3. The amount of tulle you use depends on how long you want the veil to be, and how many layers you want it to have. For the longest desired length, hold one end of the tulle to the back of your head and let it fall to the length that you want it. Grab it at the "cut off" point and mark it, then hold the mark to the back of your head and mark the place where you want the second layer to fall. Cut at that mark. (When cutting the tulle you might want to allow enough extra to round the ends a bit. If you plan to tatter it afterwards it really isn't necessary.)

  4. The tulle should now be folded at the first mark. Fold it lengthwise like a paper fan and run a loose stitch through the flat part of the mark (which should be less than an inch wide) a few times. When you let go, the pleats should fan out to cover 2-4 inches.

  5. Take the remaining tulle, fold it in half, and cut off any excess length. This will be the part that can fall over your face if desired. Fold and sew as for the previous piece.

  6. Take the longer veil and fold it over the headband so that the shorter piece goes over the top. Stitch it on so that the pleats fall evenly off the back.

  7. Take the second veil and lay the sewn pleated middle over the spot where the other veil is attached. Sew it down so that the pleats fall evenly in both directions. You should now have three layers in the back and one that will fall over your face. Try it on to make sure it fits and that you're happy with the lengths.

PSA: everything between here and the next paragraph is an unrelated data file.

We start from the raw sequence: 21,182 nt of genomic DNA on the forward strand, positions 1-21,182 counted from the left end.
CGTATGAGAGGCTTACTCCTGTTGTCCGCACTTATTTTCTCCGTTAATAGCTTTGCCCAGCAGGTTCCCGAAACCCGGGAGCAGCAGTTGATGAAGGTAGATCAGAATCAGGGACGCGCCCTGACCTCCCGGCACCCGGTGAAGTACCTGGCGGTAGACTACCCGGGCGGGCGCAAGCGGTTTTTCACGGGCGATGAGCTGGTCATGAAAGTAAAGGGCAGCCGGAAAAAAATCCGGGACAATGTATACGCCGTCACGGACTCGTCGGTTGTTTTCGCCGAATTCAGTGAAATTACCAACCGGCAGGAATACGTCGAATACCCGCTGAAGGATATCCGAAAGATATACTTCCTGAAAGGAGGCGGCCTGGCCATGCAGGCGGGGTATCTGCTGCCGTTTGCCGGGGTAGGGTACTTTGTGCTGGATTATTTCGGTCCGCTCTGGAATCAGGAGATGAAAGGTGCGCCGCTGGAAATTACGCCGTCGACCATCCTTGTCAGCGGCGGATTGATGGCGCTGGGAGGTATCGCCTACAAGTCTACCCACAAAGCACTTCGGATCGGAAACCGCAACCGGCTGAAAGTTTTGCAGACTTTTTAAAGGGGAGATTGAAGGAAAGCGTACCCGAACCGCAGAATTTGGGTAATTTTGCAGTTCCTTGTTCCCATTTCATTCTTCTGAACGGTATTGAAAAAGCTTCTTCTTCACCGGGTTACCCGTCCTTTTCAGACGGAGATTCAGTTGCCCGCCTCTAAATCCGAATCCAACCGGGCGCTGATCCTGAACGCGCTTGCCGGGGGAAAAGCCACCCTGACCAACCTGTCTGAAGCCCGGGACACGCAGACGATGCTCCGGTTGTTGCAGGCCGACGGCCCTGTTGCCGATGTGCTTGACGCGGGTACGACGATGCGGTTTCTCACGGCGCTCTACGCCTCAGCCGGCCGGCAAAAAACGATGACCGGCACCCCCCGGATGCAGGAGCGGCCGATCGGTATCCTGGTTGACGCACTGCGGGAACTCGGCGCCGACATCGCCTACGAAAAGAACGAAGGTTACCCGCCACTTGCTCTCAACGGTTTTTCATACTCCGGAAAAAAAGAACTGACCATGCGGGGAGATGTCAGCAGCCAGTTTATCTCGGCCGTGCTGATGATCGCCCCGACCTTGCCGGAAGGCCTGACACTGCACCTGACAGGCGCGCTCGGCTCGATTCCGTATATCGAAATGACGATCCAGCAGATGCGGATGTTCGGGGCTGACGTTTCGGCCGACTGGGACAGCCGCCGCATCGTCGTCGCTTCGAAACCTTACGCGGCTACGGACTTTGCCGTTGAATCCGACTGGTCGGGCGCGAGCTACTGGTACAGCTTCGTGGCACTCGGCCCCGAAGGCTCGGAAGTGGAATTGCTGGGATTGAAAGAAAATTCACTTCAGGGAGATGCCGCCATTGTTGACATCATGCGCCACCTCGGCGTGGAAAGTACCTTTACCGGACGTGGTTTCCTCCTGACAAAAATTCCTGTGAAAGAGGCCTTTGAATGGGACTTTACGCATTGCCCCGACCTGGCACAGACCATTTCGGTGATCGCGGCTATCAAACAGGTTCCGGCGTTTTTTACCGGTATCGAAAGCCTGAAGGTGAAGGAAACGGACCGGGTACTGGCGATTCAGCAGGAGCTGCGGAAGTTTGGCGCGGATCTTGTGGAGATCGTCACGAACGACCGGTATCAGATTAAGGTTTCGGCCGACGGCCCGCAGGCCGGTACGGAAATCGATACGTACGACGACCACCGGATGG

8. Take the flowers and twist the stems together to make a chain of flowers with no gaps (no stems visible from top or sides). The chain should be about 4 inches long. Attach this to the part where the veils are attached, covering the previous sewing. No stems should show from any angle.


  • Before attaching flowers you can put a very light coating of glue on the very edges of the petals and dust them with glitter.

  • Sew beads to the outside of the head band (if you put them inside they hurt).

  • Attach ribbons that can flow prettily behind you where the veil and flowers are attached.

  • Bend one end of a long piece of jewelry wire, string rocaille beads on it, and attach like ribbons.

  • Attach a dangly bead or other ornament to the middle front of the headband, so it rests in the middle of your forehead.


Suggested Ornaments: